Each shooting day folder will eventually contain its respective call sheet, and any supporting materials to attach to emails when distributing the call sheets (e.g. maps, shot lists, sides...).
Lastly, save your project’s customized call sheet template (see section above) in a folder titled Template, so you can quickly find and duplicate the folder for every shoot day.
Call sheet filename best practices
Here is a step-by-step guide to keeping your call sheets properly named so you can avoid costly version confusion.
Start by making sure that your simple call sheet template includes the word "Template" in the file name, and when it was last updated. Something like this:
When you go to create a new daily call sheet, duplicate your project’s call sheet template and rename it. Replace "Template" with the shoot day and update the filename, like this:
When you complete the call sheet, save it as a PDF in the same folder. The new PDF file should have the exact same name as the Excel file.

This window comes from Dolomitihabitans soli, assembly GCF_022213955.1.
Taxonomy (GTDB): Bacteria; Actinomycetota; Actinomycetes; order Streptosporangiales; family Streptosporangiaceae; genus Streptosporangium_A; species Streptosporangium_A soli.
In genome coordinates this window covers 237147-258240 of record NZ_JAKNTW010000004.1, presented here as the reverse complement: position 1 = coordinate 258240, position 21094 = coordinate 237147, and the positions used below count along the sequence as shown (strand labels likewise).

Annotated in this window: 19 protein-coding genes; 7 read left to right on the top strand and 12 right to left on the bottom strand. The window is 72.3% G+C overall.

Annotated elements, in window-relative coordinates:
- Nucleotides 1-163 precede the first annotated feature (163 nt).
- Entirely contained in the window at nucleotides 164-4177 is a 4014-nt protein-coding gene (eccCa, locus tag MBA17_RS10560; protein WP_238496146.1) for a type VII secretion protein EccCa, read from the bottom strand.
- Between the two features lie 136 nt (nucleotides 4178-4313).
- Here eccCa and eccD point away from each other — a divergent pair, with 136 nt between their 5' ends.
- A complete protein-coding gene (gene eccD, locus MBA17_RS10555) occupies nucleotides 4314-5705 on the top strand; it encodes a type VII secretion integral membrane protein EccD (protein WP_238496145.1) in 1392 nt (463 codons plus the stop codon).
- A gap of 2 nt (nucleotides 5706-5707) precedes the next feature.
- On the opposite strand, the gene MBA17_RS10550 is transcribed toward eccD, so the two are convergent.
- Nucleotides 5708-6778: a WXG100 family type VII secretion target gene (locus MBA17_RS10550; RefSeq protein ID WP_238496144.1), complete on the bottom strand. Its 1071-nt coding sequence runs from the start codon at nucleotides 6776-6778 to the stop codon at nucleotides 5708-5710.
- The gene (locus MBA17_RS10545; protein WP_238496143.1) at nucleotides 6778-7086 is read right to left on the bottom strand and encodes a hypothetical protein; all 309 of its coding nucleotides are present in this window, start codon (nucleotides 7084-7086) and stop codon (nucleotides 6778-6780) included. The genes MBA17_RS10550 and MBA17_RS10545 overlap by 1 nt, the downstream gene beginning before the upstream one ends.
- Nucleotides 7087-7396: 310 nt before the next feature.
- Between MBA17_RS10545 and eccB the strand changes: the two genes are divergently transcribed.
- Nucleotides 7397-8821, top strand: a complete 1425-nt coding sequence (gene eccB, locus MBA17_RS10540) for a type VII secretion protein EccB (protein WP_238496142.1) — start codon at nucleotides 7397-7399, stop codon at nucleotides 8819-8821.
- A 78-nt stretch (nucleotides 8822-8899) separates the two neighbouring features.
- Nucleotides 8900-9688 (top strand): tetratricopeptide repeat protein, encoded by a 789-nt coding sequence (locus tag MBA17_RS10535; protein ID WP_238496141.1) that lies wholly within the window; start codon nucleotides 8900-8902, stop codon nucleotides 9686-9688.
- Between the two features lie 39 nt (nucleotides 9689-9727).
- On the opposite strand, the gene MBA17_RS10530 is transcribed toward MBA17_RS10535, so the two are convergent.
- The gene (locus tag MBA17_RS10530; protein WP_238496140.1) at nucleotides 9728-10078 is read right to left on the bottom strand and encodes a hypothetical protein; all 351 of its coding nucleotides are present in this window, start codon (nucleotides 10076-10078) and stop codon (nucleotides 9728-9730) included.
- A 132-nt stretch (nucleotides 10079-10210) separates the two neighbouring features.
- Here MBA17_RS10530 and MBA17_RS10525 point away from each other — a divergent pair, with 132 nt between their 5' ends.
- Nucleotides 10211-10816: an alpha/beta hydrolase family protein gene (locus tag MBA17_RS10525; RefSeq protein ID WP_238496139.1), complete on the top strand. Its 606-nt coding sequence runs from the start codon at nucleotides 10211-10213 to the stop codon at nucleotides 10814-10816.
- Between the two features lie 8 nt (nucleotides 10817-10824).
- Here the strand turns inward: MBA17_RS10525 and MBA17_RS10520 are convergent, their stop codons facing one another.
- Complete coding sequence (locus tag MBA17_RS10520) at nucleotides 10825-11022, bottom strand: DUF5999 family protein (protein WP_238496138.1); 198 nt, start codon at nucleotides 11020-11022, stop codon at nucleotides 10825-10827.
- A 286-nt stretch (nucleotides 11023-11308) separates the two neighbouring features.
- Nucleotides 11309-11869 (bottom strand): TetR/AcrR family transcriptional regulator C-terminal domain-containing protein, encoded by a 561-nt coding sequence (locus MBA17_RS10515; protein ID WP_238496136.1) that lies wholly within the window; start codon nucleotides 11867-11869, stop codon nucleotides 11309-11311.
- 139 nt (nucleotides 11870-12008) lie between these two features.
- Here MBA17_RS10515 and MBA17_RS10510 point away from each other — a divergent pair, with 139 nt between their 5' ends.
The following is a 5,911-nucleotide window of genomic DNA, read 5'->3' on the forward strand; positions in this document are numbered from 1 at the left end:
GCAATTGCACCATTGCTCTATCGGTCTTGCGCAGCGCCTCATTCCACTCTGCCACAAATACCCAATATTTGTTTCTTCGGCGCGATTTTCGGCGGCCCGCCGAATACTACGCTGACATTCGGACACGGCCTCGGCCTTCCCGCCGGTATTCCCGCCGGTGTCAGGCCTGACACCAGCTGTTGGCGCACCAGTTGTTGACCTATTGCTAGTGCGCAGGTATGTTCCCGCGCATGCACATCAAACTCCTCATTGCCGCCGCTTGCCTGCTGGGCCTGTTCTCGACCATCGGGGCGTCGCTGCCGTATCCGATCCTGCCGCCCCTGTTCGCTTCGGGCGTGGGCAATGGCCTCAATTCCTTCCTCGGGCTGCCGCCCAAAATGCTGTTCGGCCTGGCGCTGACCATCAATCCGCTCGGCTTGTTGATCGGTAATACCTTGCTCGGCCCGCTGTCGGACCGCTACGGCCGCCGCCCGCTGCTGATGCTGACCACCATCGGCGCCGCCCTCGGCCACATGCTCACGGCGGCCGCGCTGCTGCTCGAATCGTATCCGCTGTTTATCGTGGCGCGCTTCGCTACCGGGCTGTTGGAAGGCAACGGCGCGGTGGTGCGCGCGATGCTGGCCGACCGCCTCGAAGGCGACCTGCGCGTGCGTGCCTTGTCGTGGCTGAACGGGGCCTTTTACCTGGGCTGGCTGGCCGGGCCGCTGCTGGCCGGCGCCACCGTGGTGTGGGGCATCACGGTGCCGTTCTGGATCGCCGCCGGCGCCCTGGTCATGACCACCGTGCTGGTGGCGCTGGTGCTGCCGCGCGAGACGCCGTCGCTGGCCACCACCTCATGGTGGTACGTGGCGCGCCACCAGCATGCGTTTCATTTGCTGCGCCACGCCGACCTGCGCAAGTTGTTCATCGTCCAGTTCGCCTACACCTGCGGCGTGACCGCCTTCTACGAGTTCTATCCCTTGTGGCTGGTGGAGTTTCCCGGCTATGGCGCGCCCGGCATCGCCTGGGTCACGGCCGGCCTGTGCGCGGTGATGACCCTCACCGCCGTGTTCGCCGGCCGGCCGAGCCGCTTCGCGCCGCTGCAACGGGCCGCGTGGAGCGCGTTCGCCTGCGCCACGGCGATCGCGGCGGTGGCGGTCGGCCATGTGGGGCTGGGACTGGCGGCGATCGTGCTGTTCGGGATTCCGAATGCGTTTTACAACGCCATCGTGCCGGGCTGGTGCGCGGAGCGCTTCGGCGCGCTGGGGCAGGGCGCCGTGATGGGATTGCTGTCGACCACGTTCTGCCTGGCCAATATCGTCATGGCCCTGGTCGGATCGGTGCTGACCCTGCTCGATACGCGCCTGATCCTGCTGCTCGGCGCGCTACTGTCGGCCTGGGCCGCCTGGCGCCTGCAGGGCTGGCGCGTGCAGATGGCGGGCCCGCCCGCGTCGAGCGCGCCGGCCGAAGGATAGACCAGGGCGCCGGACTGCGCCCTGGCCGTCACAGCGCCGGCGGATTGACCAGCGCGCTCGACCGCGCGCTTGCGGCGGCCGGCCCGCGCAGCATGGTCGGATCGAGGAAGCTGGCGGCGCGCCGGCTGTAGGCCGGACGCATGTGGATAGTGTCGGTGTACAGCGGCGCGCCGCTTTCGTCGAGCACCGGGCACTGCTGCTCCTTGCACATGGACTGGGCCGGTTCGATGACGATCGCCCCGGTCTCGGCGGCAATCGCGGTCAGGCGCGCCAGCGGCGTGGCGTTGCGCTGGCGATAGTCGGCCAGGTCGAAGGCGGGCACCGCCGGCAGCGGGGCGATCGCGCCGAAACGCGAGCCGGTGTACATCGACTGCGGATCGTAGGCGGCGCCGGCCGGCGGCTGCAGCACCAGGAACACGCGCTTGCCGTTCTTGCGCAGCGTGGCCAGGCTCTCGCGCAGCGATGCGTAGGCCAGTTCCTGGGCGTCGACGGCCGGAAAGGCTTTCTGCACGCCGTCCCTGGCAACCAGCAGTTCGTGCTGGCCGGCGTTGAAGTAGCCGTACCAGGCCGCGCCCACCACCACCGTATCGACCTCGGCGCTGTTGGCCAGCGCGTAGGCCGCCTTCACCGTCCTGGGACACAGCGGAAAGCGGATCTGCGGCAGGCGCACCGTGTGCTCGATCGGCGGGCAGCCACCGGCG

If you're making a call sheet with StudioBinder, you have a "living call sheet" online. Since the latest call sheet revisions will always load (from which a PDF can be generated), you don’t need to worry about the wrong versions being seen. Is this...the future??
Backup your call sheets
If you're using StudioBinder to create your call sheet online, all call sheets are securely backed up in the cloud, and easily accessible in the future when you need to put together your wrap binder.
THE FINISHING TOUCHES
Only send one call sheet per day
Each call sheet PDF should consist of only one day. Multi-day call sheets are rarely made for two reasons:
- You don’t want to inundate your cast and crew with too much information at once.